people harmony: the founding chairman believed strongly in this philosophy. He endeavored to create an environment where group consensus was strong and where there was little conflict between people. Employees spoke of the group as a ‘mild’ environment. Such opinions were developed in part due to LG’s non-aggressive market positions as well as its forgiving approach to under performance. Individuals who do not perform well are not punished per se, but given opportunities in lateral directions.

respect for seniors: as Confucian values are highly influential in Korean society, respect for hierarchy and authority figures has been integral to many chaebol management structures. In addition, in stable environments past experience is highly valued. Experience, therefore, played a strong role in determining how highly individuals were esteemed. In contrast, as both the South Korean and the group environment become increasingly dynamic, qualities such as intuition or creativity will need to play a greater role in how individuals are assessed and rewarded. This in turn, posed a severe challenge to the seniority based recognition and compensation systems that have historically served as the key anchor of LG’s institutional framework.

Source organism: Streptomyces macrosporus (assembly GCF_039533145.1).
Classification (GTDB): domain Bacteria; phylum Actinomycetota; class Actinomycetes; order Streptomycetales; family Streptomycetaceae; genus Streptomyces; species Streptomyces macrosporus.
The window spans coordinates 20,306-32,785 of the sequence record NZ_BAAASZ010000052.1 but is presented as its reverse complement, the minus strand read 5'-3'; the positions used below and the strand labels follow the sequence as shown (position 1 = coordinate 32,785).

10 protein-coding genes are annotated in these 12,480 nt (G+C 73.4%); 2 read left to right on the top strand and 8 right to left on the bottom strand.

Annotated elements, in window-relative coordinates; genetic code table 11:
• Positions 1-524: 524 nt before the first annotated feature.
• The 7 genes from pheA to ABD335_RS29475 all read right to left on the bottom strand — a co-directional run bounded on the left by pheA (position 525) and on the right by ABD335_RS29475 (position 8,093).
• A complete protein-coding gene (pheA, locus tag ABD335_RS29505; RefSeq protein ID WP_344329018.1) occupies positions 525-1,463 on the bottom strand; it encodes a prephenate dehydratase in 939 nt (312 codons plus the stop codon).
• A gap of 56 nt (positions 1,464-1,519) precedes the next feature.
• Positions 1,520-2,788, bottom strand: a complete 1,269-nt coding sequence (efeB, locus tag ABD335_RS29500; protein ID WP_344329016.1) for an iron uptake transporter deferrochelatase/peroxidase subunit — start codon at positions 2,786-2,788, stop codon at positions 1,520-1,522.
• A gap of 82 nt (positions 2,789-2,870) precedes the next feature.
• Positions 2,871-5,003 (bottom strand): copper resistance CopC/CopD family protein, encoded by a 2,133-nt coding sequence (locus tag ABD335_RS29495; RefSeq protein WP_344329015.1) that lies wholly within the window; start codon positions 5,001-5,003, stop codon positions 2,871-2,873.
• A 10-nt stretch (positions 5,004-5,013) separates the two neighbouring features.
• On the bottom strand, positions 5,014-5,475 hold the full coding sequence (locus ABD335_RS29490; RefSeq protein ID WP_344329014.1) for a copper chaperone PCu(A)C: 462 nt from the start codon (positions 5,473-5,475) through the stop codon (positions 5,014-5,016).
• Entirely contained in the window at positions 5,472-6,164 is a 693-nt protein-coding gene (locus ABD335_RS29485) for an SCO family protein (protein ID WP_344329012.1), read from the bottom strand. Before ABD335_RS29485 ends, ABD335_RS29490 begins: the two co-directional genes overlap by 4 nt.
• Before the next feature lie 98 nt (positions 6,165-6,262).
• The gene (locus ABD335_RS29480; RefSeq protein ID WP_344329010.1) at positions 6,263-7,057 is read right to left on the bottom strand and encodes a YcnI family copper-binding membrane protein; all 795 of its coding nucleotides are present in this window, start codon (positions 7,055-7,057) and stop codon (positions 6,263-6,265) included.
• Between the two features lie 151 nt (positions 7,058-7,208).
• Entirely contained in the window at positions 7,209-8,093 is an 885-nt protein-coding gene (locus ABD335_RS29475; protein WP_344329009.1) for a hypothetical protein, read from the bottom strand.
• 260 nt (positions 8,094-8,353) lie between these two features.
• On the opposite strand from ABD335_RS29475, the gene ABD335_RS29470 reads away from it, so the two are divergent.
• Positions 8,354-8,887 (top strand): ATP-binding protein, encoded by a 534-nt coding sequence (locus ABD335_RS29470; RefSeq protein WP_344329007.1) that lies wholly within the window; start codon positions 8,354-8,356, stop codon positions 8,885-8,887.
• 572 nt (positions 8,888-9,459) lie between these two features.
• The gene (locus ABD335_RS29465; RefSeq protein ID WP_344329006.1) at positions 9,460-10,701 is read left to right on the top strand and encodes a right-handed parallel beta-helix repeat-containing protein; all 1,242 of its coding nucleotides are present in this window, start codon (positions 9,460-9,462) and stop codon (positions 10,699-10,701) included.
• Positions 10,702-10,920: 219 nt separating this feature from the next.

teamwork: collectivism is a key Confucian value. Employees at LG Group work in teams (both formally and informally) and responsibilities are balanced within the teams. Socializing mechanisms insure that individuals pull their weight in teams in order to survive within the workplace.

individual recognition through opportunity: employees at LG explained that even though they performed work within teams, individual recognition was key within the culture. Due to the overriding atmosphere of equity, such recognition did not spur jealousy or rivalry, rather mutual respect. The chosen form of recognition was opportunity. Individuals who performed well were given better and more meaningful work. Throughout the group individuals were able to cross numerous functions and develop both specialized and generalist skills.